Click "Play" to listen to an excerpt of a recording session at Nashville's Sound Emporium. "Burning In The Sun" written and sung by Lucas Reynolds (guitar) with Bela Fleck on banjo, Sam Bush on mandolin, Jason Oettel on bass, William Ellis on drums and Patrick Ross on fiddle.
He tries to keep this in mind, especially when he’s playing with a group, like the Vermont bluegrass band Hot Flannel. “It can get really exciting and cranked up. If I can remember at this point to let off, then I can listen better. I can be more of a producer and have producer mentality, rather than a performer’s mentality. It becomes less of ‘Hey, look at me,’ and more of observing everything around me. It produces a connectivity.”
Connectivity is important to Patrick. “As I mature, I find I want to be on the road when I want to be, rather than when I have to be. When the studio gets to be too much, I choose gigs by where they are rather than how much they pay. It’s about finding a lifestyle that keeps me whole, especially being here with Cindy.”
The couple enjoys living close to the land, and are, “establishing good habits,” says Patrick. That includes living without a television, growing and canning their own food, cooking healthy meals, having beehives, a bat house, a chicken coop. “I like getting up early after going to bed early. I do my best to be the steward of my own body.”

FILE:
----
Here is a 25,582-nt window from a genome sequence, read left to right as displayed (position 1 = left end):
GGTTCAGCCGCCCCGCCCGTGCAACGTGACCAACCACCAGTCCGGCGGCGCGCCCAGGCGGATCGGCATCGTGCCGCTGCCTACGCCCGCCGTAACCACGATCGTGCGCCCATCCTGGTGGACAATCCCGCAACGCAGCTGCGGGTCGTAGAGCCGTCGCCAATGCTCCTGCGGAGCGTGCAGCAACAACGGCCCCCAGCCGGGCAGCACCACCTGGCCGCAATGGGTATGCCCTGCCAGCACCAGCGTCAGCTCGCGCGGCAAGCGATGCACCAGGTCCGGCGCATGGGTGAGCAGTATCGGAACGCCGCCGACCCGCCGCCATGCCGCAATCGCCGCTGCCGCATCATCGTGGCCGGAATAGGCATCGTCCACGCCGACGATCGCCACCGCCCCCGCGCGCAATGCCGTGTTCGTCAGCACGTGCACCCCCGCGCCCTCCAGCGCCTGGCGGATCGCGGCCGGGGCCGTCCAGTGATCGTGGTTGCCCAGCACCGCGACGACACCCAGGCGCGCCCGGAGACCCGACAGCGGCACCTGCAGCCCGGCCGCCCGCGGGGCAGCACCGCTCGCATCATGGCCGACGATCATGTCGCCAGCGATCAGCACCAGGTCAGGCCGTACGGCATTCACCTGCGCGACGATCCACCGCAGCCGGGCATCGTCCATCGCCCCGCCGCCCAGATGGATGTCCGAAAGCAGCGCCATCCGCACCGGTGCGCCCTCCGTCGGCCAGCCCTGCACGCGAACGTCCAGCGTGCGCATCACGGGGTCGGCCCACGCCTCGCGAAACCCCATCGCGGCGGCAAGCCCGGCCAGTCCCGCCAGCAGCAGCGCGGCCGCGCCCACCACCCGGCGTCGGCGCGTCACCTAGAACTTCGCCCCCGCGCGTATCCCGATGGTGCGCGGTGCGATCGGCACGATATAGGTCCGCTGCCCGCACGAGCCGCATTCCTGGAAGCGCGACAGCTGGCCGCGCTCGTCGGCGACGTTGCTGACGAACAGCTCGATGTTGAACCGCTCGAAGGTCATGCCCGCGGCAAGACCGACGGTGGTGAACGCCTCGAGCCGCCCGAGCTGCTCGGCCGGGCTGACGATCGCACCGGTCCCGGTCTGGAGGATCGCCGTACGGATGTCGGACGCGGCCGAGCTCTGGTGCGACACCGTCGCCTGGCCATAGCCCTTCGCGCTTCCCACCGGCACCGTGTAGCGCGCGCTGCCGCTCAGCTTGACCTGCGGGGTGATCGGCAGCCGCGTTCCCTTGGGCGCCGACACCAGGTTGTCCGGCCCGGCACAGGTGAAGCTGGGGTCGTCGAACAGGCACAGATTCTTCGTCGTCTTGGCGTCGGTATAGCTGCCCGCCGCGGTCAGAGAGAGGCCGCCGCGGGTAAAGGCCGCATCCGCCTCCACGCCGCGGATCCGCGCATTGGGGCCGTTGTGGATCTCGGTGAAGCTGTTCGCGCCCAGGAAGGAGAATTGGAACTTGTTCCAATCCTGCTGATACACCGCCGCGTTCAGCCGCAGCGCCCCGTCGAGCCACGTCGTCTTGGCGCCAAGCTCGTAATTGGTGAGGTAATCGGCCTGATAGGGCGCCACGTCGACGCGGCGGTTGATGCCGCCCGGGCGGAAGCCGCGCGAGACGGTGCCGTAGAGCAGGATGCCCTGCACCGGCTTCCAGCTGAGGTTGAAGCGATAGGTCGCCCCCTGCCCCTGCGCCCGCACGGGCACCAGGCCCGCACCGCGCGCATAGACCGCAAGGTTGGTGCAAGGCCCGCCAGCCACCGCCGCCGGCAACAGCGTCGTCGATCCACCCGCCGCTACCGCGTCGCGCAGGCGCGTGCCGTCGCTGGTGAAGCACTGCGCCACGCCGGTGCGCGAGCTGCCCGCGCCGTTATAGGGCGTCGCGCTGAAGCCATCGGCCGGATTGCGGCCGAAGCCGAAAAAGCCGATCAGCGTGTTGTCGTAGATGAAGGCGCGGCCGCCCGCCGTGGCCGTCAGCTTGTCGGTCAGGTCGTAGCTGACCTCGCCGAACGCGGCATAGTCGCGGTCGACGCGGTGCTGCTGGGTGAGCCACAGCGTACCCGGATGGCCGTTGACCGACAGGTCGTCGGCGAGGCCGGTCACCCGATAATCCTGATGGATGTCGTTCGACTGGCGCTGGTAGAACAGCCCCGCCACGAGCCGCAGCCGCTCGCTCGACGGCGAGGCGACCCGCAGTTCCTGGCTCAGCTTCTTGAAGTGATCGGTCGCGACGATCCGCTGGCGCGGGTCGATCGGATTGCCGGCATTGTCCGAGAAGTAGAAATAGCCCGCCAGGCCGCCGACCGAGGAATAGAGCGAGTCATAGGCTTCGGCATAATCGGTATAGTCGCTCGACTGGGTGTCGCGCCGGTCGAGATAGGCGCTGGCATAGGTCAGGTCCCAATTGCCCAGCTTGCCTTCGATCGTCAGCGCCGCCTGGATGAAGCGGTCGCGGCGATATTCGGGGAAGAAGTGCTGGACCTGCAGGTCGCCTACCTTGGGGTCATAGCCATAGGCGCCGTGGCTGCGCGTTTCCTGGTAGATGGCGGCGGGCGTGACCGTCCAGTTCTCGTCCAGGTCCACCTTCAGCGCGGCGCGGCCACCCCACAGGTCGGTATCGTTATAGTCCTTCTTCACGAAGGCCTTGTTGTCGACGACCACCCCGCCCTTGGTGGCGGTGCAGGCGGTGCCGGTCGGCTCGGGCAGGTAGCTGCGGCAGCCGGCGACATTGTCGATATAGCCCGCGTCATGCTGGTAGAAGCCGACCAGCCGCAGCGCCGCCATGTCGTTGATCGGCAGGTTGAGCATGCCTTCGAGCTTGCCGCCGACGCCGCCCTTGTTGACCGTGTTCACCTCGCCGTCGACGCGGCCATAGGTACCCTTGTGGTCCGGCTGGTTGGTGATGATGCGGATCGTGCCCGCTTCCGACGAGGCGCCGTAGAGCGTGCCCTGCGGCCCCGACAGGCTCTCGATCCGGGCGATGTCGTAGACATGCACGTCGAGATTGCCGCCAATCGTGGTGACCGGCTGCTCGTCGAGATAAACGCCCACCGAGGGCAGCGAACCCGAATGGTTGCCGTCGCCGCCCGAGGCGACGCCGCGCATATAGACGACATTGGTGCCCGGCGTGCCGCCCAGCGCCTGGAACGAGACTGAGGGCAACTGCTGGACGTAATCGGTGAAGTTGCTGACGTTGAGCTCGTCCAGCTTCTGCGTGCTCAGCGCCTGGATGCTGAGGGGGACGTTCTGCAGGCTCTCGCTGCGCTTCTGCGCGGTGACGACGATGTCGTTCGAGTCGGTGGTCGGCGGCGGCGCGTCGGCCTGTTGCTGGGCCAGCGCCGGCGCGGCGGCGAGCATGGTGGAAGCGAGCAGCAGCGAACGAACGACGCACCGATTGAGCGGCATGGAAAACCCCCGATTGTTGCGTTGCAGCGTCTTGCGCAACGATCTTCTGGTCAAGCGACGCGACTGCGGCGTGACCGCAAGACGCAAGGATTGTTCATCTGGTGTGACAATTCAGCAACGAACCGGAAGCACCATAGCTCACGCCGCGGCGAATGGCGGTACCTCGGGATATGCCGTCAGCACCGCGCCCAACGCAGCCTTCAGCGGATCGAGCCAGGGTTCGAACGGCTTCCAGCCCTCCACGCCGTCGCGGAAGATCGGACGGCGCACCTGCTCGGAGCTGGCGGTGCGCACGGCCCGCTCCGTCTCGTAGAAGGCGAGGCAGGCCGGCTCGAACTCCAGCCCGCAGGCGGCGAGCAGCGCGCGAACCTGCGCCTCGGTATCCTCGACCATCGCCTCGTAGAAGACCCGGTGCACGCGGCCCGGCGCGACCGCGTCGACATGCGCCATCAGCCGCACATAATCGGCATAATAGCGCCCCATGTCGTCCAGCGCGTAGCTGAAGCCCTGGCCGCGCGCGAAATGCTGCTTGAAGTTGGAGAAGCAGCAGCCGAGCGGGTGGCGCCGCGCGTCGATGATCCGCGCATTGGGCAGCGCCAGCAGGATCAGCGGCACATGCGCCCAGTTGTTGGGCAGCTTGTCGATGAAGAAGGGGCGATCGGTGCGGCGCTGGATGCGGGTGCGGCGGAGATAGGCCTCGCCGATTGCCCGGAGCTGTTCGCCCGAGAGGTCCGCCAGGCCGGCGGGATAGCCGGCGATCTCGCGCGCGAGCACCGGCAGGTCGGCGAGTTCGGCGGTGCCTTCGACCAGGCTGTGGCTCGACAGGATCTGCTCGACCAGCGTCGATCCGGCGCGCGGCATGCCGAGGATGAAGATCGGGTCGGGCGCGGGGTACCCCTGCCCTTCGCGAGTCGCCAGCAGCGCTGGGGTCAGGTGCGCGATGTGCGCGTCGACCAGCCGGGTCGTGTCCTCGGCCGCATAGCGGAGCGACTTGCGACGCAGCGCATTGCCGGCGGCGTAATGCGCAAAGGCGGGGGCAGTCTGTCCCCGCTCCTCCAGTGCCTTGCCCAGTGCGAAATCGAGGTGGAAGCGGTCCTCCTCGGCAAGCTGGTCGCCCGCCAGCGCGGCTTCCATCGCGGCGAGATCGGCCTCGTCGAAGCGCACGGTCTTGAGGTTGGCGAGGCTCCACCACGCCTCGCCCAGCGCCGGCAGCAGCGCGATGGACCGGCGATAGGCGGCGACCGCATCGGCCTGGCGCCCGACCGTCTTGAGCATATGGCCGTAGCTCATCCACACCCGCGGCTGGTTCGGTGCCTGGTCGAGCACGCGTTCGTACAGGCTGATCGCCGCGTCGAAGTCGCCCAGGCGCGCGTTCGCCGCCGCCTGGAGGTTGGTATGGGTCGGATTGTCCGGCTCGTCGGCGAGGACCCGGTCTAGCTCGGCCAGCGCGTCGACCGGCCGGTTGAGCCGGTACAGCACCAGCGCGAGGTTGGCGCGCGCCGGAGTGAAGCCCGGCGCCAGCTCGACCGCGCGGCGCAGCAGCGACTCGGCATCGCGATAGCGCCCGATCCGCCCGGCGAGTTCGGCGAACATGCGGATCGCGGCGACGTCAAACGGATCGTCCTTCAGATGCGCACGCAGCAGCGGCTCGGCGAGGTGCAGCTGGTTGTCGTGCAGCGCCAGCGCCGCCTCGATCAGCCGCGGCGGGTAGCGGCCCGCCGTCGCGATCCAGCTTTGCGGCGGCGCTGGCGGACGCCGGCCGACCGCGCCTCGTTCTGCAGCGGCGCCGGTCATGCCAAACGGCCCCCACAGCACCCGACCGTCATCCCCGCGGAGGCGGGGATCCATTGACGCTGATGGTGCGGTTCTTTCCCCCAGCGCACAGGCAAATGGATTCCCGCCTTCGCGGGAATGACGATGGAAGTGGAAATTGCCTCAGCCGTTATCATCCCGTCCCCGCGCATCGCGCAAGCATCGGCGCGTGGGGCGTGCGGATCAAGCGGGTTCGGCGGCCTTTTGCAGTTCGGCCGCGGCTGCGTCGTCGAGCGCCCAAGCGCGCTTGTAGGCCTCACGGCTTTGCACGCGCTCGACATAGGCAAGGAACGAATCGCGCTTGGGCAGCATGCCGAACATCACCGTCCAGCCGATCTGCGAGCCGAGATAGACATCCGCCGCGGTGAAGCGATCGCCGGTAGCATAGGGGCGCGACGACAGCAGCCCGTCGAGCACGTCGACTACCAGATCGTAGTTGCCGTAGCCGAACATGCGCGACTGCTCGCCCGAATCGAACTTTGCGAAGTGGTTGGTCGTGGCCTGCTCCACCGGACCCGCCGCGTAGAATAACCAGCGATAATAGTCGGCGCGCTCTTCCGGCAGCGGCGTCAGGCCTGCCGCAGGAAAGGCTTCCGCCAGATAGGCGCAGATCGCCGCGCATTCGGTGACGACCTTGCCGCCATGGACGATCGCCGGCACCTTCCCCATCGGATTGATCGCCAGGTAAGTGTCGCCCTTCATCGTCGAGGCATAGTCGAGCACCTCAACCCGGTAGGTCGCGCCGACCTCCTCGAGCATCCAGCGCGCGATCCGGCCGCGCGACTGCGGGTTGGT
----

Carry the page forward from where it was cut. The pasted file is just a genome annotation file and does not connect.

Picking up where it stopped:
Having lost his father at a young age has profoundly influenced him. He admits to burning the candle at both ends as a younger man traveling the world, but now he says his goal is not to be “in balance,” but to “be.”
He’s put this philosophy into practice by playing with and recording the region’s old-time musicians. Rather than seek out projects that would take him to LA or some other far-off place, Patrick has chosen to focus on a generation of fiddlers who will soon be lost to very old age or death. Each of these fiddlers have their own distinctive style and the recordings capture this. “Acoustic music is becoming a dying art, especially in rural townships where there isn’t the infrastructure to support new musicians coming along,” says Patrick. “I want to spend the time and learn from these elders by listening. Being a musician has taught me how to listen. And with today’s technology – a laptop and the right mics – you can get professional quality recordings.”
Patrick’s stepfather, Jean Nil Theroux, learned to play the fiddle in logging camps, but had stopped playing for over 40 years before picking up his instrument again. In the album “In De Good Mood” Jean and Patrick demonstrate their versatility and virtuosity on almost two-dozen French-Canadian tunes, Patrick on the fiddle, mandolin, guitar, banjo, bass and spoons, and Jean on fiddle, accordion, harmonica and voice. “Jean was able to be part of a professional record,” says Patrick. “When he was my age 50 years ago, you just weren’t able to do that.”
Click "Play" to listen to an excerpt of a recording session from Jean's Kitchen. Huquavarna Waltz with Jean Nil Theroux on fiddle and Patrick Ross on bass, second fiddle, banjo and guitar.
Patrick’s proud of what he’s accomplished with his music, and prouder still that he doesn’t have $200,000 in college debt. Instead of attending college, he’s invested his money in his instruments and the time to learn them, and that gives him the flexibility to go on the road when he gets the call to do a gig.
“I focus on my craft and living a life with Cindy and the dogs,” he says, “and just being somebody. That’s what comes through the music, unlike those who try too hard. I’d rather be somebody, than try to be somebody.”